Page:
During the 1980’s I coached baseball at the Little League, Babe Ruth [age 13-15} and High School level. I went 16 years not coaching any sport. In 2004 they needed an 8th grade girls basketball coach and they talked me into it. I was ready to get back into coaching but had never coached basketball. The first year was a learning experience. When I look back there is no doubt a more experienced coach would have gotten a few more victories from that team. I ended up coaching ten seasons, the two losing seasons were the first and last. I had some talented teams, some not so talented. The ones I enjoyed coaching the most were the less talented teams, helping to develop them as players. The best season I think or at least the most satisfying was taking a team that was 3-14 as 7th graders and going 14-3 as 8th graders. Not that my main goal was winning. I looked at my job helping to get them ready for playing in high school and trying to make the sport fun. Halfway through my 10th year [which was a nightmare year} I realized I was done. I finished the season and that was that. I can’t see myself ever coaching again but for the most part I enjoyed it. I remember an old quote from a Denver Broncos coach from the 1970’s John Ralston. He said after he resigned from the Broncos- that he resigned due to illness and fatigue- that ‘the fans were sick and tired of him.” I would say the same for myself- but not the fans but the parents from that last year. It just wasn’t worth it anymore. Maybe I stayed on a year too long but maybe I needed to know when I’d had enough.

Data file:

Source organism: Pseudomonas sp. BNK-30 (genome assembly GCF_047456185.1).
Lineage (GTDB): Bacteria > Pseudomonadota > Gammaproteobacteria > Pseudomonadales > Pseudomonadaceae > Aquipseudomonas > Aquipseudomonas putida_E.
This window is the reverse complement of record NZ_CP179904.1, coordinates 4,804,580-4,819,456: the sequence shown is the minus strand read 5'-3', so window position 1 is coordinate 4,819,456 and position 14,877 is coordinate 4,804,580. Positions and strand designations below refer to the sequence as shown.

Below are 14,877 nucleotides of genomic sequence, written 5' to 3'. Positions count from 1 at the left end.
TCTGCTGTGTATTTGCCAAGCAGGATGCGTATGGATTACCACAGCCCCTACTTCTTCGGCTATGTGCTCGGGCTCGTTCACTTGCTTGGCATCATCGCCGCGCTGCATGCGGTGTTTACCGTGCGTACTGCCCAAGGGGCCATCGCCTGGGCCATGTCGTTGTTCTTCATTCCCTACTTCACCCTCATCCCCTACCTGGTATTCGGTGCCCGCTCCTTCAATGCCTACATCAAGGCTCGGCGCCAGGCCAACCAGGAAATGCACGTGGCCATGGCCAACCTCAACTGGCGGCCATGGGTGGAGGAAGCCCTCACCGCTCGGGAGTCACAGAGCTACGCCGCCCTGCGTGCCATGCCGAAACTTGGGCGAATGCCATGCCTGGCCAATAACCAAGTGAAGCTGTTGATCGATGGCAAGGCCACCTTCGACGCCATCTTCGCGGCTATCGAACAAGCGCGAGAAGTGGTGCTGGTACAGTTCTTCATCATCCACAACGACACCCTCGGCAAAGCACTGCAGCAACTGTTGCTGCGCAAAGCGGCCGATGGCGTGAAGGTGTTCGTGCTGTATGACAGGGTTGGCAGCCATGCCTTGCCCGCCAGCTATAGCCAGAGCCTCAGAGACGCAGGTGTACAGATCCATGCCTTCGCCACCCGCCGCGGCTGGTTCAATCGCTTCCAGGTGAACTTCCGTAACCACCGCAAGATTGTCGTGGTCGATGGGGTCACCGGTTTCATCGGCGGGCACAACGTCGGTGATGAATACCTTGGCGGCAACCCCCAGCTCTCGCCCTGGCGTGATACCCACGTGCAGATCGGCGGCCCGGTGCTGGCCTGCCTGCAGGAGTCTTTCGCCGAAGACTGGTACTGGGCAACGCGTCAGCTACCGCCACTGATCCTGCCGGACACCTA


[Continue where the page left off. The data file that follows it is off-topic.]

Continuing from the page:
The t-shirt from above I bought at a coaching clinic in the Pittsburgh area one spring. Top college coaches would come in every year and for a few days put on a clinic covering all aspects of the game. I thought it was important to always try and better my knowledge of the sport.